This artilce also appeared in the 2017, volume 3 issue of ARI’s Autism Research Review International newsletter.
A single brain scan can identify autism spectrum disorders (ASD) in six-month-old children with a remarkable degree of accuracy, according to a new study.
The study, by Robert Emerson and colleagues, involved 59 six-month-olds at high risk for ASD because their older siblings had the condition. The researchers used a type of scan called functional connectivity magnetic resonance imaging (fcMRI) to analyze how different brain areas connected with each other.
Focusing on brain connections linked to features of autism—including language, social behavior, and repetitive behaviors—the researchers identified 974 connections in the infants’ brains that could be used to predict an ASD diagnosis by 24 months of age. Using a “machine learning” program to refine their results, they predicted that nine of the infants would develop ASD.
Emerson comments, “When the classifier determined a child had autism, it was always right. But it missed two children. They developed autism but the computer program did not predict it correctly, according to the data we obtained at six month of age.”
The researchers say, “These findings have clinical implications for early risk assessment and the feasibility of developing early preventive interventions for ASD.”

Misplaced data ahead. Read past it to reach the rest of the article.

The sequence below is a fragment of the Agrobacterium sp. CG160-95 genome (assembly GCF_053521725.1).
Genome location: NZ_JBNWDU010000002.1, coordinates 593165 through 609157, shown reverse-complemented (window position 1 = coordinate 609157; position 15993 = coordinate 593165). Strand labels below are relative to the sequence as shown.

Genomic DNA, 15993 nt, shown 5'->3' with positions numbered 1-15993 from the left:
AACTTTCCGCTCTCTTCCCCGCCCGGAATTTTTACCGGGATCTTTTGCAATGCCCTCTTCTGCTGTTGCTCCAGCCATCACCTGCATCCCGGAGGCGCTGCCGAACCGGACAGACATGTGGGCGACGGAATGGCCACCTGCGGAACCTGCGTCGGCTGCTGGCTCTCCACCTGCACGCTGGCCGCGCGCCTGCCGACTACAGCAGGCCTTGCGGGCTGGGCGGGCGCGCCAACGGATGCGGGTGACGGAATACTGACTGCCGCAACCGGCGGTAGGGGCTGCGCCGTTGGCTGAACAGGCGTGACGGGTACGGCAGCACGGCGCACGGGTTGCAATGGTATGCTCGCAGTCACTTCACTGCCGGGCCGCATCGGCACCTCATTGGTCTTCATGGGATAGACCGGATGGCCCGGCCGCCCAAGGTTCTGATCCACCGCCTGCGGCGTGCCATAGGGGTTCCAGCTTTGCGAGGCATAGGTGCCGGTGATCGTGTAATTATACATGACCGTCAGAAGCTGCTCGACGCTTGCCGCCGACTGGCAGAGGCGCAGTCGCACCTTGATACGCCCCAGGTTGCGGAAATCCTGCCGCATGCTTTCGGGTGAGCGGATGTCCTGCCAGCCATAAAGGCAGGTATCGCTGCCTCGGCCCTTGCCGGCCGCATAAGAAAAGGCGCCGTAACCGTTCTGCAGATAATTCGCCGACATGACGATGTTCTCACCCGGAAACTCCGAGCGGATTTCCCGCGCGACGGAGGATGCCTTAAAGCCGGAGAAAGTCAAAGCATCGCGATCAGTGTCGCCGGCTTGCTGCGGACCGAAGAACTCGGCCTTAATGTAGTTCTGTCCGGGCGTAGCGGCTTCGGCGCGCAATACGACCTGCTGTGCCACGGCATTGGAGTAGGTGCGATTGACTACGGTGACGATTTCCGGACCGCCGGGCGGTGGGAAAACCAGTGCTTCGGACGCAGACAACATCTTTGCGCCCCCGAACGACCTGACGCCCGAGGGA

“Functional neuroimaging of high-risk 6-month-old infants predicts a diagnosis of autism at 24 months of age,” R. W. Emerson, C. Adams, T. Nishino, H. C. Hazlett, J. J. Wolff, L. Zwaigenbaum, J. N. Constantino, M. D. Shen, M. R. Swanson, J. T. Elison, S. Kandala, A. M. Estes, K. N. Botteron, L. Collins, S. R. Dager, A. C. Evans, G. Gerig, H. Gu, R. C. McKinstry, S. Paterson, R. T. Schultz, M. Styner, B. L. Schlaggar, J. R. Pruett, Jr., and J. Piven, Science Translational Medicine, Vol. 9, No. 393, June 7, 2017. Address: Robert Emerson, firstname.lastname@example.org.
“Special brain scans may predict autism in high-risk babies,” MedlinePlus, June 7, 2017.
“A single brain scan has been used to accurately predict autism at just 6 months old,” Mike McRae, Science Alert, June 8, 2017.